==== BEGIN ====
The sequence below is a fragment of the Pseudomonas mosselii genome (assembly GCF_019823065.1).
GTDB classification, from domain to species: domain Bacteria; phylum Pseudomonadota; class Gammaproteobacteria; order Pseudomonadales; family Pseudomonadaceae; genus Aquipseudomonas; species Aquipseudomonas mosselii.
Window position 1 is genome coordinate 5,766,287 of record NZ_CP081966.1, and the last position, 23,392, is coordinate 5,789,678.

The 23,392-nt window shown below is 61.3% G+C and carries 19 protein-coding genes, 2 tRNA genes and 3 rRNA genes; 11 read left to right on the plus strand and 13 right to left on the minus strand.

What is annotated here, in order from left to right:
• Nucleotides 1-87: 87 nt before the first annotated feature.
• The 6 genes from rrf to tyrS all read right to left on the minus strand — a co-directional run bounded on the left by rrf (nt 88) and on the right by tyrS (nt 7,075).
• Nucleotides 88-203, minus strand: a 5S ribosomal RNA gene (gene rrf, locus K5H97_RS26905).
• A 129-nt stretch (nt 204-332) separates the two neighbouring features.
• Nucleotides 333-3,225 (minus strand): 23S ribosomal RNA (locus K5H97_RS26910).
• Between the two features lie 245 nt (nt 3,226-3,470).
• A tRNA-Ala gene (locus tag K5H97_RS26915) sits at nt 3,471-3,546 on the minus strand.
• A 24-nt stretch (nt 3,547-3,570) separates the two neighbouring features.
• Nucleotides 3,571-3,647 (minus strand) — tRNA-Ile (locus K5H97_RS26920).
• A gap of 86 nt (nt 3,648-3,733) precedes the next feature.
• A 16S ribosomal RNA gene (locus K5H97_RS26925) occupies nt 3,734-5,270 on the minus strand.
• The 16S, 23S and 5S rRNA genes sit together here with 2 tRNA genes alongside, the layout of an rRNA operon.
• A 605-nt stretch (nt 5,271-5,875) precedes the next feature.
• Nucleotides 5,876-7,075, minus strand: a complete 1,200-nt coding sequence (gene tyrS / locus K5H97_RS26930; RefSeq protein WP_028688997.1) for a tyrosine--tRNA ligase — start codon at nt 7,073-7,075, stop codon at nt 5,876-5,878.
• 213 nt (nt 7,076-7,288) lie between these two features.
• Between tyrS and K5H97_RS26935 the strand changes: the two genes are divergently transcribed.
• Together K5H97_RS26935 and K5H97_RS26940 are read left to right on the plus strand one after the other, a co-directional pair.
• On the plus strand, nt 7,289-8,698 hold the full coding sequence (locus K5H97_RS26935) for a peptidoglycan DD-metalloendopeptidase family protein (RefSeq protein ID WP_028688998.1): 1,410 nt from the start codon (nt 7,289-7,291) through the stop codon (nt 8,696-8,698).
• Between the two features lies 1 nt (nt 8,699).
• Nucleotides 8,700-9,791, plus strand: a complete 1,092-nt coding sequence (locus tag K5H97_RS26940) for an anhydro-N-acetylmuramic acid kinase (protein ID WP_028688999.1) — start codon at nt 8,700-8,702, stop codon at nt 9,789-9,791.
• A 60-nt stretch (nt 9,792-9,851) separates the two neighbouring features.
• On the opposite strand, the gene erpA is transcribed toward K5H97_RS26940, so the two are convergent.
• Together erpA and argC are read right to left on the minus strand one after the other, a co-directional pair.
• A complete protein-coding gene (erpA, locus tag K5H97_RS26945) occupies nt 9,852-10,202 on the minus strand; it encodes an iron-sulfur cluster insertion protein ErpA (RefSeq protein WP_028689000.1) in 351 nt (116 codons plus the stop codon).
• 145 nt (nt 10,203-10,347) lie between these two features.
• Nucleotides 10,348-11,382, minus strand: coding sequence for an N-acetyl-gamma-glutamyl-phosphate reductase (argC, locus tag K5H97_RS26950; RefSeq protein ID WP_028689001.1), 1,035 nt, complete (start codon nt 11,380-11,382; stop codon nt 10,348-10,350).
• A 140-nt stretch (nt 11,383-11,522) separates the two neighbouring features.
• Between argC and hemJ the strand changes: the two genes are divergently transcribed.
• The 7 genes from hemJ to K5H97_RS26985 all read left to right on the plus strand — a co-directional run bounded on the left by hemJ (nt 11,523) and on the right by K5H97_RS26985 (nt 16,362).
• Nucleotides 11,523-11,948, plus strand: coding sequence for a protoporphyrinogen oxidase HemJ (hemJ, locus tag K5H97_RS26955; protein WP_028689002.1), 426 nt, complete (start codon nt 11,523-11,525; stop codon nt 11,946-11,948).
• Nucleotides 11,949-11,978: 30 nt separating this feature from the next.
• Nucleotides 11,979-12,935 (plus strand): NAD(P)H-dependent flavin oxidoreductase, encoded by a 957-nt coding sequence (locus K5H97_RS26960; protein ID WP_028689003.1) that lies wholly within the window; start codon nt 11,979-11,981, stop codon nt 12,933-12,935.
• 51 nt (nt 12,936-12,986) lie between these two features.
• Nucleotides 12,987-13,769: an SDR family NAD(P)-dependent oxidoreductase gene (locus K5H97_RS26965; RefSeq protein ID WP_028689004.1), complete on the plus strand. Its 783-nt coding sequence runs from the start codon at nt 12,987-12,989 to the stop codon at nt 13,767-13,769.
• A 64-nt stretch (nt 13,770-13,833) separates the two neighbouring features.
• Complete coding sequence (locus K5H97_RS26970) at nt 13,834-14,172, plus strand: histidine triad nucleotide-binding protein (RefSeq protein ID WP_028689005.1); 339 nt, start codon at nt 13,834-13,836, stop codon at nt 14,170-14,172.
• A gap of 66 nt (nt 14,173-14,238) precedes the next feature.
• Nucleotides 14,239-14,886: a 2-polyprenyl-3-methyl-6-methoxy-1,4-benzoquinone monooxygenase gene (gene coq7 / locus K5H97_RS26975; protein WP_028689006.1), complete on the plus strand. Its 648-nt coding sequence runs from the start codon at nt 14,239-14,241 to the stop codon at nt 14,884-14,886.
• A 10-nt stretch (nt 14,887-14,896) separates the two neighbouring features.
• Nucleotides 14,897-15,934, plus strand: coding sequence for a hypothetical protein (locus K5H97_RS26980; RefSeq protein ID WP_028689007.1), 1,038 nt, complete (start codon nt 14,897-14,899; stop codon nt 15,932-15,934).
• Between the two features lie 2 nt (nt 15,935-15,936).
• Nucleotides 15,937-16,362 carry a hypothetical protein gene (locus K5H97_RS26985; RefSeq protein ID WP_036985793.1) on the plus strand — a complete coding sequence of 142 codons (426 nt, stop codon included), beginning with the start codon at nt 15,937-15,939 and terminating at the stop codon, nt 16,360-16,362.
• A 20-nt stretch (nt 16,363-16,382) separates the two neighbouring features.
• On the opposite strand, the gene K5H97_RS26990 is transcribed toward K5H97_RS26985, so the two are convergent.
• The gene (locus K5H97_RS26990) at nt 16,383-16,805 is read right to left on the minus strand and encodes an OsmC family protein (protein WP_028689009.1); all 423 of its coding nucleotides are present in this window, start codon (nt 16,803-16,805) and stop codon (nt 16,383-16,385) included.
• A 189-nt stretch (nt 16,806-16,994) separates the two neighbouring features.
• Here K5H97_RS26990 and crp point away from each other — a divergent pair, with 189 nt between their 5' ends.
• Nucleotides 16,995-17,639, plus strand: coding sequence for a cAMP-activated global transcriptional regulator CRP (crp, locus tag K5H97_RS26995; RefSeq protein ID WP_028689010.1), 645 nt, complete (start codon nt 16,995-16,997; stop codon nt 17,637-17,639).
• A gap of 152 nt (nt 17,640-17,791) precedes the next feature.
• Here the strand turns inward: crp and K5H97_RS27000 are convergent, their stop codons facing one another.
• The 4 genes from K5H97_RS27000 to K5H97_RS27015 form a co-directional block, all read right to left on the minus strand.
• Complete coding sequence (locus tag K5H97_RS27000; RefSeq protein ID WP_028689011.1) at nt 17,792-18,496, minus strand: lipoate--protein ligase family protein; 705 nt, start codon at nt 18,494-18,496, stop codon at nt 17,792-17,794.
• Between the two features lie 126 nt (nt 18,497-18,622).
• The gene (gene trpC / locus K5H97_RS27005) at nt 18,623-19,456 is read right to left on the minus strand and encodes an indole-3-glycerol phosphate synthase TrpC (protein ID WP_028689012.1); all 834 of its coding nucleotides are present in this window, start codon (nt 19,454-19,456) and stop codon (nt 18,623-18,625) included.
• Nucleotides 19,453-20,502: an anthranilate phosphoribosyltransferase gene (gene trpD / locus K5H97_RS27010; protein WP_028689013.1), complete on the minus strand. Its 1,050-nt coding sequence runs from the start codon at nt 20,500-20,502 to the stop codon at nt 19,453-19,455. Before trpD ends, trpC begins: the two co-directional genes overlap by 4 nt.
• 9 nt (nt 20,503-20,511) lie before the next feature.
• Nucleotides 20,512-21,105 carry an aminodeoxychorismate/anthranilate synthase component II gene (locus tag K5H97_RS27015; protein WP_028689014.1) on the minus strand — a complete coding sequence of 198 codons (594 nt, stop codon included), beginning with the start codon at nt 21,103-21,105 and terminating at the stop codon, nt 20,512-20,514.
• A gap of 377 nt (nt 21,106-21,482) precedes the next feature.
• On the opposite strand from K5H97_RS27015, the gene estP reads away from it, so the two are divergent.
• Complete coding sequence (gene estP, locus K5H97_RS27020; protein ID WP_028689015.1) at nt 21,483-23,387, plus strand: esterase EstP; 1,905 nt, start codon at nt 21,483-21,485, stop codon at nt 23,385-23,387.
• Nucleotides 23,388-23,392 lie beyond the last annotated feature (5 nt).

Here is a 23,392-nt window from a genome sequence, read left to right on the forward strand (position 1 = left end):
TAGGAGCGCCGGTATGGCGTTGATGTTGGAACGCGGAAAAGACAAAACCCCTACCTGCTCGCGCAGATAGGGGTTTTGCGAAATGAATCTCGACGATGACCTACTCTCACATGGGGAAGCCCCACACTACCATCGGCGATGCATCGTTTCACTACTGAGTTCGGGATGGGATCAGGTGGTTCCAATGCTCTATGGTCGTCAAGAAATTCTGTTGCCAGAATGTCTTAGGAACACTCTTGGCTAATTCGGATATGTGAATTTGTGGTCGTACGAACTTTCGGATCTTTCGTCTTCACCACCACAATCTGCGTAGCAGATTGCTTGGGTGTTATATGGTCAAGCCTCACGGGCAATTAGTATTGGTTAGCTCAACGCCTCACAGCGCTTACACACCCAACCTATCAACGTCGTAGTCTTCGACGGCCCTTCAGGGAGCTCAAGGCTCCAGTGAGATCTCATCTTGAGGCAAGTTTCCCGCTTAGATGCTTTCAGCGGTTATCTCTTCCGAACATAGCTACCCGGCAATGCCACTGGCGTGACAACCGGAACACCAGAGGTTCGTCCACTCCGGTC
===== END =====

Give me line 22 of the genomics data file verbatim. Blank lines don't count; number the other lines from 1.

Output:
• Together K5H97_RS26935 and K5H97_RS26940 are read left to right on the plus strand one after the other, a co-directional pair.